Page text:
Ken Jennings vs. Watson – A Lesson in Sportsmanship

Once again, a computer beat us at one of our own games but a part of this story deserves more attention. At the conclusion of the last great man vs. machine contest, Garry Kasparov stormed off the stage after losing a six game match to IBM’s lethal chess computer, Deep Blue. Kasparov behaved like a third grader who’d just been knocked out of an elementary school chess tournament. To be fair, up to that point Kasparov had not had much experience with losing. Below is a short excerpt of the post-match press conference, in which Garry painfully tries to convince the audience he kinda’, sorta’, didn’t really lose. It’s not pretty. [Old nerds like me will excitedly note the presence of Unix co-inventor and chess software guru Ken Thompson sitting with the Deep Blue team.]

This week we saw another epic human/computer challenge. Again silicon triumphed over carbon but this time around the human reaction was quite different. Here’s how the greatest Jeopardy player in history reacted to his loss:

And here’s what he had to say in his post-match press conference (from John Markoff’s excellent NY Times article):

“I had a great time and I would do it again in a heartbeat,” said Mr. Jennings. “It’s not about the results; this is about being part of the future.”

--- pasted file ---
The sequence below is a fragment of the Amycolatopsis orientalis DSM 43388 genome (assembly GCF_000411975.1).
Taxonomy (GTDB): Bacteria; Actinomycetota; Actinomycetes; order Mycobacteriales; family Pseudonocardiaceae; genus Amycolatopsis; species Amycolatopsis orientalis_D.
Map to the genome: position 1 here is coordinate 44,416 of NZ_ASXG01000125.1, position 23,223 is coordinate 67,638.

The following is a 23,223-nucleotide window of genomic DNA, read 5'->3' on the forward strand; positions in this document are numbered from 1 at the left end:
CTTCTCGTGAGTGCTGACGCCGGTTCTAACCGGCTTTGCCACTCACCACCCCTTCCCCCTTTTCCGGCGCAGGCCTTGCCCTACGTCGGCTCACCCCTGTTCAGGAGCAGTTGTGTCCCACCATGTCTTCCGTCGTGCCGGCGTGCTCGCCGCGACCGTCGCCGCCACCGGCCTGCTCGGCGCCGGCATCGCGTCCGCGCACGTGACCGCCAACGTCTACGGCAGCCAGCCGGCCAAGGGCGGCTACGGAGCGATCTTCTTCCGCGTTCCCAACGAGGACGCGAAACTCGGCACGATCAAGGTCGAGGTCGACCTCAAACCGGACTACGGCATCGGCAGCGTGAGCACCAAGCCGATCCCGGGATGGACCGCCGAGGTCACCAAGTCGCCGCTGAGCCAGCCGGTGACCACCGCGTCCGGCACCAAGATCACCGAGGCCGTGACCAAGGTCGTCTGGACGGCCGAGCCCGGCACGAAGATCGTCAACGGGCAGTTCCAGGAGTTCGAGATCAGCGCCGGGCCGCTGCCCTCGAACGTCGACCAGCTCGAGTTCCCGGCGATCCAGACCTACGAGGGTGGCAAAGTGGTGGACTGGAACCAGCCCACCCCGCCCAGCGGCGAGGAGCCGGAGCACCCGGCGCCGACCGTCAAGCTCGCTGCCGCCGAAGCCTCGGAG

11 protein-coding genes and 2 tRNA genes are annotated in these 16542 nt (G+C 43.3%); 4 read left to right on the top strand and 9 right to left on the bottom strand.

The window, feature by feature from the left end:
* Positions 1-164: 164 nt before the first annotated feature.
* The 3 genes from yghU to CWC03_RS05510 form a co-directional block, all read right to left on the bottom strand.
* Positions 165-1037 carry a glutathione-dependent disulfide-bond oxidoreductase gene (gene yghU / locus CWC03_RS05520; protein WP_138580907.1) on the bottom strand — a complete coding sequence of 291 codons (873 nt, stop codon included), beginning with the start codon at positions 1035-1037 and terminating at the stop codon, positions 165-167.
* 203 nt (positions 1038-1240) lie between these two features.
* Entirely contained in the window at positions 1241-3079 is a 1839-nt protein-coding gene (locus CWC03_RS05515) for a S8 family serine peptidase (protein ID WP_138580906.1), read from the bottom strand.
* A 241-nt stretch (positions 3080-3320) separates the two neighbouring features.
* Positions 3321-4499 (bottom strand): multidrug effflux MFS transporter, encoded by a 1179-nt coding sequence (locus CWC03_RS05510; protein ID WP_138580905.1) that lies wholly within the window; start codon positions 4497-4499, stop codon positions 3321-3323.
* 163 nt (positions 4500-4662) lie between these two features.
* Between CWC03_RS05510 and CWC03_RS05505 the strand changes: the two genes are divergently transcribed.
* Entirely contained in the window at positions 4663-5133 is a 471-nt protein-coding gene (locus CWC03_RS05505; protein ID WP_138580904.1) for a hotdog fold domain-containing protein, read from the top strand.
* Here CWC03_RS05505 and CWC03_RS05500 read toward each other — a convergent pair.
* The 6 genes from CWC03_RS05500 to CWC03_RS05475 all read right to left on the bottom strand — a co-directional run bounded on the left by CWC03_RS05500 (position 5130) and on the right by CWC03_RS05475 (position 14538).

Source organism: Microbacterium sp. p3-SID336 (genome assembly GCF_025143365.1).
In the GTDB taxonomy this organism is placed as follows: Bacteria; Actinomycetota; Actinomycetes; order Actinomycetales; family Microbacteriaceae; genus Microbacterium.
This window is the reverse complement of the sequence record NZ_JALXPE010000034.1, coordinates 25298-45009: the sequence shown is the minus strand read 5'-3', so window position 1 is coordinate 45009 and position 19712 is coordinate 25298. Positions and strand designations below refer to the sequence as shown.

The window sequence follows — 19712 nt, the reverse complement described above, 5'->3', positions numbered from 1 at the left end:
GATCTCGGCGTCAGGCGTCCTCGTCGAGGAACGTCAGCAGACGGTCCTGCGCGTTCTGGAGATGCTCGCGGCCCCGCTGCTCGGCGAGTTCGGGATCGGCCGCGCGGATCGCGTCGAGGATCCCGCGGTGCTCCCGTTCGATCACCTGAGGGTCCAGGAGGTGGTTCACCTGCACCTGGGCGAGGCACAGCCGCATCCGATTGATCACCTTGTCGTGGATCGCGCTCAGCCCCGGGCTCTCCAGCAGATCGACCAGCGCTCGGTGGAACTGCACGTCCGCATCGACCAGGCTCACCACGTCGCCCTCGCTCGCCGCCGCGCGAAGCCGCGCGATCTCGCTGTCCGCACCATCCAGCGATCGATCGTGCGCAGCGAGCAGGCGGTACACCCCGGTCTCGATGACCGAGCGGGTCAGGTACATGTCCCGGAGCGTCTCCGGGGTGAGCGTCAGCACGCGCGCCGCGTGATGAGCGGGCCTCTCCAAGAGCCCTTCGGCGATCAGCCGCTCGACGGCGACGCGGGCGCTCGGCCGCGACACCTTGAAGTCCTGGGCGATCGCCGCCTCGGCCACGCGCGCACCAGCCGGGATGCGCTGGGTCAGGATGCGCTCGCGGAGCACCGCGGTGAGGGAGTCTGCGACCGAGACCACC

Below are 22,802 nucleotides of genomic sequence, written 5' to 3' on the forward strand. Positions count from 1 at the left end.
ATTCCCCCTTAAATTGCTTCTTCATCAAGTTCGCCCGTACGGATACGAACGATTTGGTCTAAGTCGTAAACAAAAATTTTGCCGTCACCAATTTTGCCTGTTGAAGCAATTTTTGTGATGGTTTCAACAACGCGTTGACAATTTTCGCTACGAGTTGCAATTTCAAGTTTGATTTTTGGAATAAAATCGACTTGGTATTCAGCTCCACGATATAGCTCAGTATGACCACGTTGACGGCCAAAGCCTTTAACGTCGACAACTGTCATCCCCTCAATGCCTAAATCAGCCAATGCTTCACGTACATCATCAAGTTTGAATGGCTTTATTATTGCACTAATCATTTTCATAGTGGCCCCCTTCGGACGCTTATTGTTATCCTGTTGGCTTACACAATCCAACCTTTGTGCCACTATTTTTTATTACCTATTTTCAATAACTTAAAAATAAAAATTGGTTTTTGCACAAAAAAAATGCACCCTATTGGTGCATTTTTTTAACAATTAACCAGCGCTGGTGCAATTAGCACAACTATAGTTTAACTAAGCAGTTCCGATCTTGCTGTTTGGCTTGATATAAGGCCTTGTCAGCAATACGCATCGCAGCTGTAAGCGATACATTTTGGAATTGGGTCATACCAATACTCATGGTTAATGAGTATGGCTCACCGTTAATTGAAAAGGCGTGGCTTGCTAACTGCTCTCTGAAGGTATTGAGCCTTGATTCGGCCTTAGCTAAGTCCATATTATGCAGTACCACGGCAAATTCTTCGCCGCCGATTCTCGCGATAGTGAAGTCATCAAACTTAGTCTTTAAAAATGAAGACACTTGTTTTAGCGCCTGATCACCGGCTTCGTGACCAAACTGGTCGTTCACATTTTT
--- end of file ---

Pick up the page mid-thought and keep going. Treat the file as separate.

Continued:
In defeat, Ken Jennings was gracious and humble and he taught us all, especially our kids, a valuable lesson in sportsmanship. As I watched this fascinating contest, I was very proud of Ken’s performance, especially after the match was over.

4 thoughts on “Ken Jennings vs. Watson – A Lesson in Sportsmanship”

  1. I agree with your sentiment, but if i was going to be part of “human comeback” to rage against the machines i think i would probably line up behind Gary. Ken gives me the impression that he thinks we are toast and should go about farming ourselves out as portable biomass heaters.

  2. We *are* toast. I give us about six more generations until computers have us under their collective thumb. I’m kidding, of course, and, by the way, I’m a huge fan and admirer of GK. But the Deep Blue match was not his finest hour.

  3. Yes, how do you lose gracefully if it involves giving up your livelihood?

    A frustrated buggy-whip craftsman sounds comical. An auto worker who now lubricates robots sounds like re-training. A knowledge worker who tries to work smarter not harder sounds contemporary. A populace who’s every whim is served up by computers sounds uneconomical.

    Maybe evolution has a few laughs saved up for us.

    Thanks for the posts, i do enjoy them.

  4. I don’t think Kasparov’s career was in danger. He was nearing the end of a storied chess career and was already the most well known and respected chess player in the world (many consider him the best to ever play the game). Win or lose, that match was a great promotional vehicle for Kasparov and chess in general. He just succumbed to a bruised ego, which I understand. I agree we’re in a for a bumpy road ahead. :) Thanks for the comments and kind words, Dan.

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